The distribution of life-history variation in the Daphnia pulex complex

M. Lynch, K. Spitze, T. Crease

Research output: Contribution to journalArticlepeer-review

50 Scopus citations


In the midwestern USA the Daphnia pulex complex consists of a mosaic of sexual and asexual populations, providing a useful model system for studying the evolutionary forces underlying the maintenance of sex. One asexual and two sexual populations were surveyed for genetic variation for isozymes, mitochondrial DNA, and life-history characters. While the sexual populations exhibited substantial levels of genetic variance for fitness characters, no variation was detected in the asexual population at any level. However, a parallel survey among asexual clones derived from other ponds revealed large amounts of quantitative variation among clones, even among those with the same molecular profile. As a group, asexuals are more variable for life histories that are sexual populations. Molecular data indicate a relatively recent origin for the extant asexual D. pulex. The polyphyletic origin of these clones, combined with their microevolutionary potential, provides an explanation for their broad geographic distribution. Although the frequency of asexuality may be driven by the spread of a sex-limited meiosis suppressor through sexual populations, the complete displacement of sexuality may be prevented by ecological distinctions between the two classes of individuals. On average, asexuals are larger but produce smaller clutches than sexuals. -from Authors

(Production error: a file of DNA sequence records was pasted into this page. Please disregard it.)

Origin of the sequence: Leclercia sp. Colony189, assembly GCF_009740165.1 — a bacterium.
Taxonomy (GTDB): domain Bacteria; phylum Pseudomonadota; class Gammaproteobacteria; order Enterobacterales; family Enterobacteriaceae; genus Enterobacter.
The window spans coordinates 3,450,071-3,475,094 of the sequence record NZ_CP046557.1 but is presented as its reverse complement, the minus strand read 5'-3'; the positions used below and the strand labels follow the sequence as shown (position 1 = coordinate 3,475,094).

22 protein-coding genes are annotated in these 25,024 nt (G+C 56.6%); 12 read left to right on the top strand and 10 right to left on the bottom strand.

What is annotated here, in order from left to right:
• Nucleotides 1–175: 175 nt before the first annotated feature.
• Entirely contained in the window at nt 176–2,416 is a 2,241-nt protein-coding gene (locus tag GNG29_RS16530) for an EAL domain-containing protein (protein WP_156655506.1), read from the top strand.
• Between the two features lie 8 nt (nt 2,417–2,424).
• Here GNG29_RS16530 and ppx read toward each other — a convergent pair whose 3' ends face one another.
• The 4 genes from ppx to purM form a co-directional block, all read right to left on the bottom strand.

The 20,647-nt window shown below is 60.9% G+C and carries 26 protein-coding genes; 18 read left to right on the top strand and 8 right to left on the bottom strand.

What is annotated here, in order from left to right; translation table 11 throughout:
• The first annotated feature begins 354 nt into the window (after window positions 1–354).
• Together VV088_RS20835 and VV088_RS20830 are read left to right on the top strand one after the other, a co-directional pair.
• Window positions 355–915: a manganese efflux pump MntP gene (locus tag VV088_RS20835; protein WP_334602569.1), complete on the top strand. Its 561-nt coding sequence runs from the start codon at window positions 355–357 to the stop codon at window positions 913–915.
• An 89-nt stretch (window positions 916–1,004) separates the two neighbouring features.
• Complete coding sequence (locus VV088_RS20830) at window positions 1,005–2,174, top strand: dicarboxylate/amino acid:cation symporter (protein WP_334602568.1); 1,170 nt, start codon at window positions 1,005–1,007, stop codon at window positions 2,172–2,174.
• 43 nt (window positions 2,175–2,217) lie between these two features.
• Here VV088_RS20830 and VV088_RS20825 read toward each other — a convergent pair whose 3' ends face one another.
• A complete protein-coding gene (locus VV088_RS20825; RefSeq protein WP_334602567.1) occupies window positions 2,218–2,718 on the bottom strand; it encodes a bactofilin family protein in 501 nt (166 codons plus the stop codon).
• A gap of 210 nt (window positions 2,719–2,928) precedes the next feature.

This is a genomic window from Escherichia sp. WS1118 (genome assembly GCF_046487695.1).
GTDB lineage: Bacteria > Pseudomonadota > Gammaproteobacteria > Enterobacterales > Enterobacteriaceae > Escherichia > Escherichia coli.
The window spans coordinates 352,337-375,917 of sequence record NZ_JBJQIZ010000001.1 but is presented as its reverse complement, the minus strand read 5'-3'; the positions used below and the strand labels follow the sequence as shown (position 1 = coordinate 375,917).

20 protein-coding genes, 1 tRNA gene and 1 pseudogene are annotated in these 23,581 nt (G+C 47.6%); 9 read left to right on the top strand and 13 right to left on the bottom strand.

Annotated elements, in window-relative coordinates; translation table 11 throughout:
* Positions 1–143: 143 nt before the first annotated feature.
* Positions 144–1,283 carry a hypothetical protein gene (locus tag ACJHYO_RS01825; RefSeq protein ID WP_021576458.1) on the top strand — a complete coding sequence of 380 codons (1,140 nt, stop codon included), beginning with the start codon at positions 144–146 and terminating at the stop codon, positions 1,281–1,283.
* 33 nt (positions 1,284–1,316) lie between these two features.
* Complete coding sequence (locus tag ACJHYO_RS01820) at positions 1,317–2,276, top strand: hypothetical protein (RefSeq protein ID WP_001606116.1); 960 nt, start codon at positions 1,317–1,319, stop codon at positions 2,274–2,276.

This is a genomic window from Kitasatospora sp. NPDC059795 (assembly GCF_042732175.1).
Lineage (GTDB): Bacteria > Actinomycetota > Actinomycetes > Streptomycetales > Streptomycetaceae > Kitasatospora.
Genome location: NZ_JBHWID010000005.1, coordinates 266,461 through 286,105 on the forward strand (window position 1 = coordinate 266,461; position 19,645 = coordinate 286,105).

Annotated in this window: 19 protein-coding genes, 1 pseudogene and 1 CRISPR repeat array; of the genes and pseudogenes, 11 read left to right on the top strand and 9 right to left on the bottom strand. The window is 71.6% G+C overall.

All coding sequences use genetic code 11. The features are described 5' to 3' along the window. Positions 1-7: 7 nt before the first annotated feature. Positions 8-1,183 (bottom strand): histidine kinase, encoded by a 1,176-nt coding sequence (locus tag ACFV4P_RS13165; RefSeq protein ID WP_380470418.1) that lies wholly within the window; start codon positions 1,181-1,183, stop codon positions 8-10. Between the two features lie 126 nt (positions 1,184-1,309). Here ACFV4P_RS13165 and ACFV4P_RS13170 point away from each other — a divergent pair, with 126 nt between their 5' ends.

Original languageEnglish (US)
Pages (from-to)1724-1736
Number of pages13
Issue number8
StatePublished - 1989
Externally publishedYes

ASJC Scopus subject areas

  • Ecology, Evolution, Behavior and Systematics
  • Genetics
  • General Agricultural and Biological Sciences


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